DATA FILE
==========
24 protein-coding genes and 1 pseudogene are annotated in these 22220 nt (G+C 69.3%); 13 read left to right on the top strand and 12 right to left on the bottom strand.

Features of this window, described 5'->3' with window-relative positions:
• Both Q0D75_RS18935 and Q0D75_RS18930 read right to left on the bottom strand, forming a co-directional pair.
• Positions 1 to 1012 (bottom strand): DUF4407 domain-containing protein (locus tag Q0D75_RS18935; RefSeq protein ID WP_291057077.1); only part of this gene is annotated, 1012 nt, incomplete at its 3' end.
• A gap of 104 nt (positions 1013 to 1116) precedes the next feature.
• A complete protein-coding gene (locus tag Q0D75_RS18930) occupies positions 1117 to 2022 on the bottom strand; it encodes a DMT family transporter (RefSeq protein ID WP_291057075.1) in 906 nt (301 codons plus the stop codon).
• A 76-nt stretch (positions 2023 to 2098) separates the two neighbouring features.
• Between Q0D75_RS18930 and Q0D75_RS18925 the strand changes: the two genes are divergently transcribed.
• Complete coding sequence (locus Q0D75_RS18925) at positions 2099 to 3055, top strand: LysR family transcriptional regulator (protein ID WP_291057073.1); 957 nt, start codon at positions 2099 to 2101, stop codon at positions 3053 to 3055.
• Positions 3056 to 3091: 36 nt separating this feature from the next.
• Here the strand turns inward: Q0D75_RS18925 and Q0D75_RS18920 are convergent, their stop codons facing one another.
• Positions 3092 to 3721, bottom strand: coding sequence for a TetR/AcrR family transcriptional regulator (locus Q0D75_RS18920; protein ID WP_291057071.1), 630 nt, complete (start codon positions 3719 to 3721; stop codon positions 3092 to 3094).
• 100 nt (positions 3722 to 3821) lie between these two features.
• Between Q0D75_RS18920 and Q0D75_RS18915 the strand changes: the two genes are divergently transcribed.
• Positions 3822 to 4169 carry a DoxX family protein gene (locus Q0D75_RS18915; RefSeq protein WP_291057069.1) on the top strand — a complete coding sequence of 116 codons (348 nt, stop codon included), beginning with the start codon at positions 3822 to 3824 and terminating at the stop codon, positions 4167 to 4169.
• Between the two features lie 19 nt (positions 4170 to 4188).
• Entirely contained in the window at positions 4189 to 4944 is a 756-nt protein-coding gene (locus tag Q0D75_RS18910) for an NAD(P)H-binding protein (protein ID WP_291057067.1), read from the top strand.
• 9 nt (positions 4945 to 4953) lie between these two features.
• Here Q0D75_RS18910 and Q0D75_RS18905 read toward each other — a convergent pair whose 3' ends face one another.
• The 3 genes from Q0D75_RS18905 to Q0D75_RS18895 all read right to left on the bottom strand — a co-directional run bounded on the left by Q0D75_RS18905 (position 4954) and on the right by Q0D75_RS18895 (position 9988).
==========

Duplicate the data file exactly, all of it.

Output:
24 protein-coding genes and 1 pseudogene are annotated in these 22220 nt (G+C 69.3%); 13 read left to right on the top strand and 12 right to left on the bottom strand.

Features of this window, described 5'->3' with window-relative positions:
• Both Q0D75_RS18935 and Q0D75_RS18930 read right to left on the bottom strand, forming a co-directional pair.
• Positions 1 to 1012 (bottom strand): DUF4407 domain-containing protein (locus tag Q0D75_RS18935; RefSeq protein ID WP_291057077.1); only part of this gene is annotated, 1012 nt, incomplete at its 3' end.
• A gap of 104 nt (positions 1013 to 1116) precedes the next feature.
• A complete protein-coding gene (locus tag Q0D75_RS18930) occupies positions 1117 to 2022 on the bottom strand; it encodes a DMT family transporter (RefSeq protein ID WP_291057075.1) in 906 nt (301 codons plus the stop codon).
• A 76-nt stretch (positions 2023 to 2098) separates the two neighbouring features.
• Between Q0D75_RS18930 and Q0D75_RS18925 the strand changes: the two genes are divergently transcribed.
• Complete coding sequence (locus Q0D75_RS18925) at positions 2099 to 3055, top strand: LysR family transcriptional regulator (protein ID WP_291057073.1); 957 nt, start codon at positions 2099 to 2101, stop codon at positions 3053 to 3055.
• Positions 3056 to 3091: 36 nt separating this feature from the next.
• Here the strand turns inward: Q0D75_RS18925 and Q0D75_RS18920 are convergent, their stop codons facing one another.
• Positions 3092 to 3721, bottom strand: coding sequence for a TetR/AcrR family transcriptional regulator (locus Q0D75_RS18920; protein ID WP_291057071.1), 630 nt, complete (start codon positions 3719 to 3721; stop codon positions 3092 to 3094).
• 100 nt (positions 3722 to 3821) lie between these two features.
• Between Q0D75_RS18920 and Q0D75_RS18915 the strand changes: the two genes are divergently transcribed.
• Positions 3822 to 4169 carry a DoxX family protein gene (locus Q0D75_RS18915; RefSeq protein WP_291057069.1) on the top strand — a complete coding sequence of 116 codons (348 nt, stop codon included), beginning with the start codon at positions 3822 to 3824 and terminating at the stop codon, positions 4167 to 4169.
• Between the two features lie 19 nt (positions 4170 to 4188).
• Entirely contained in the window at positions 4189 to 4944 is a 756-nt protein-coding gene (locus tag Q0D75_RS18910) for an NAD(P)H-binding protein (protein ID WP_291057067.1), read from the top strand.
• 9 nt (positions 4945 to 4953) lie between these two features.
• Here Q0D75_RS18910 and Q0D75_RS18905 read toward each other — a convergent pair whose 3' ends face one another.
• The 3 genes from Q0D75_RS18905 to Q0D75_RS18895 all read right to left on the bottom strand — a co-directional run bounded on the left by Q0D75_RS18905 (position 4954) and on the right by Q0D75_RS18895 (position 9988).